I have read through various sources that report and judge the app. Sometimes I found the reviews to be quite harsh. In some reviews it was read that you could learn all of this with Youtube or from a book. Yes, that may be ... you can also attend a VHS course, but they are just different things. If you take a book to study, you usually have no learning success in periods of three minutes. You already have this with the app, as the information is prepared accordingly for this period of time.
The videos are really well made for this. The sound is flawless and what is said is also visualized through fade-ins. So far I have not seen a Youtube video on learning from Swift that was so well structured didactically - except for the ones that Martin himself made for free on his Youtube channel Is available.
And on the subject of books: one does not exclude the other. For example, I am someone who likes to learn with videos and then still has a book to leaf through certain things. In terms of depth of information, books are usually always superior to a video, but I simply enjoy a video tutorial where I am entertained audiovisually.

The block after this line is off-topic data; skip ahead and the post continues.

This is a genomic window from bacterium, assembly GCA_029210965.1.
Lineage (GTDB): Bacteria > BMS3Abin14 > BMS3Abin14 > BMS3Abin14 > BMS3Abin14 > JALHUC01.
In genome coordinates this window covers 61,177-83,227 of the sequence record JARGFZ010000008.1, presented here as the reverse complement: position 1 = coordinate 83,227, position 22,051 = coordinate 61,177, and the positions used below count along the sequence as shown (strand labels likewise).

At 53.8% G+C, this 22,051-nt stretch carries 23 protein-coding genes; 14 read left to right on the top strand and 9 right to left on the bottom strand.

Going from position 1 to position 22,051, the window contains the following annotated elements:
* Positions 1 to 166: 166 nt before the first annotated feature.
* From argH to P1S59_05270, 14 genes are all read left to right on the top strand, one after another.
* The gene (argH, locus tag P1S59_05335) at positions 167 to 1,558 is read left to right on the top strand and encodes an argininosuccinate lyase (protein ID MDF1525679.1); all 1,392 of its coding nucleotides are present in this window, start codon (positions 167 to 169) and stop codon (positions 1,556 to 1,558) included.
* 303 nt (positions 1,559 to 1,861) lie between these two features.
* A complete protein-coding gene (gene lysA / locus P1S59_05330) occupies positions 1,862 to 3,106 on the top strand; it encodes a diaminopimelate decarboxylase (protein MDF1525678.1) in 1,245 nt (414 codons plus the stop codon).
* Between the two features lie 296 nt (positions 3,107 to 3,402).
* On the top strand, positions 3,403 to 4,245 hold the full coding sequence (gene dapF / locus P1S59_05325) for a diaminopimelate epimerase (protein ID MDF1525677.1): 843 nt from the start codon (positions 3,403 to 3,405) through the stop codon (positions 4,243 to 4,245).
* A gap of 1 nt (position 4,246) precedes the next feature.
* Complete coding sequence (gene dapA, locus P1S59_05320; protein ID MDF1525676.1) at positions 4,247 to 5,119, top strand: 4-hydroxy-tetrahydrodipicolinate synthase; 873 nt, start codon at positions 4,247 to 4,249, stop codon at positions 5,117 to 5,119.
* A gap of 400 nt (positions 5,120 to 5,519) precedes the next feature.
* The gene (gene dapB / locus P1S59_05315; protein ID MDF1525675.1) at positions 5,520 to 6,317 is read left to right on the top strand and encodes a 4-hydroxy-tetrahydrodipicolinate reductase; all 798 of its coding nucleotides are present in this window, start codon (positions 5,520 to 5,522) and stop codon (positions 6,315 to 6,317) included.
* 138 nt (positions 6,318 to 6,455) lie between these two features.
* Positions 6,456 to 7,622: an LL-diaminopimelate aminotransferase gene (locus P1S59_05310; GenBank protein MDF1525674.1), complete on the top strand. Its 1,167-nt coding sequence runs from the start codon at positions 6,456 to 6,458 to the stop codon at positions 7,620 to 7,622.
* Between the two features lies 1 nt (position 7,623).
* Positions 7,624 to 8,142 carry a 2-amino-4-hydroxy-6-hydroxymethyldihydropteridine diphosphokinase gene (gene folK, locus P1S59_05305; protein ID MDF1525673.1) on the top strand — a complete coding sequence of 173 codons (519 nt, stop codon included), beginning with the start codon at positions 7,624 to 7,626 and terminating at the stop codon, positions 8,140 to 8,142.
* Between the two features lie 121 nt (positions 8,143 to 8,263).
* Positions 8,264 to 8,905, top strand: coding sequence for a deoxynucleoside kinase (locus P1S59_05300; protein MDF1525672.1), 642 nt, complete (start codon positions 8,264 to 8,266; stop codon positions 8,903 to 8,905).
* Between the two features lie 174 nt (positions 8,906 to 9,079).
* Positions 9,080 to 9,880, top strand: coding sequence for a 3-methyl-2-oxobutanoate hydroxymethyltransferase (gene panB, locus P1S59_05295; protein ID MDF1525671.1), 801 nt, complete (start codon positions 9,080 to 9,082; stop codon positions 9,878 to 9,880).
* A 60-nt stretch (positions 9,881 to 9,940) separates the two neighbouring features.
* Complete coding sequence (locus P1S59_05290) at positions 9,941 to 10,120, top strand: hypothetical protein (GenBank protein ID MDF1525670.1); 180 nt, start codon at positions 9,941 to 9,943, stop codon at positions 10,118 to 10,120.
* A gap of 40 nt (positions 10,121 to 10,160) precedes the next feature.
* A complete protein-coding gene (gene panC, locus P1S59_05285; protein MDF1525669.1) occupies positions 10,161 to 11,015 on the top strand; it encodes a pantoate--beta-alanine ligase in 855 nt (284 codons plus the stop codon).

I currently have version 1.0.0 of "Mikrolern für Swift" on my Mac. Since I was there quite early, I still know a version in which there were only 10 chapters. Now the number of chapters has grown to 22 and Martin only wrote me a few days ago that he was producing numerous new chapters again. So it's a project that is slowly growing.
If you need to know everything about Swift right now, you should perhaps look for an alternative or supplement to the app. But if you - like me - are not pressed for time, you can buy the app from Martin Lexow (it currently costs EUR 24,99) and is happy every few weeks when new videos appear in the content.
So that you know which chapters already exist, I have put together a small list here (as of March 13.03.2018, XNUMX):
As you can see, the basics have been explained so far. According to Martin, there are still many chapters to be added and then also cover advanced topics. For me as a Swift newbie, for whom almost everything is new territory, there are already enough chapters to give me an insight into the programming language.
I also find it very nice that Martin is starting "at the very beginning". He explains why programming is so important today, how to install Xcode, and even how to participate in the Apple Developer Program. In fact, my questions started with the developer program. : D
If you feel like reading the "Mikrolern für Swift" app, have a look here or sign up for my newsletter. I will be giving away a free code for the app in the next newsletter.
[appbox app store id1252806618]
As already mentioned, I like to learn new programs or the like with multiple media. Martin's app is certainly a very good choice for the micro-learning department. Nevertheless, I would like to suggest a few additions to this.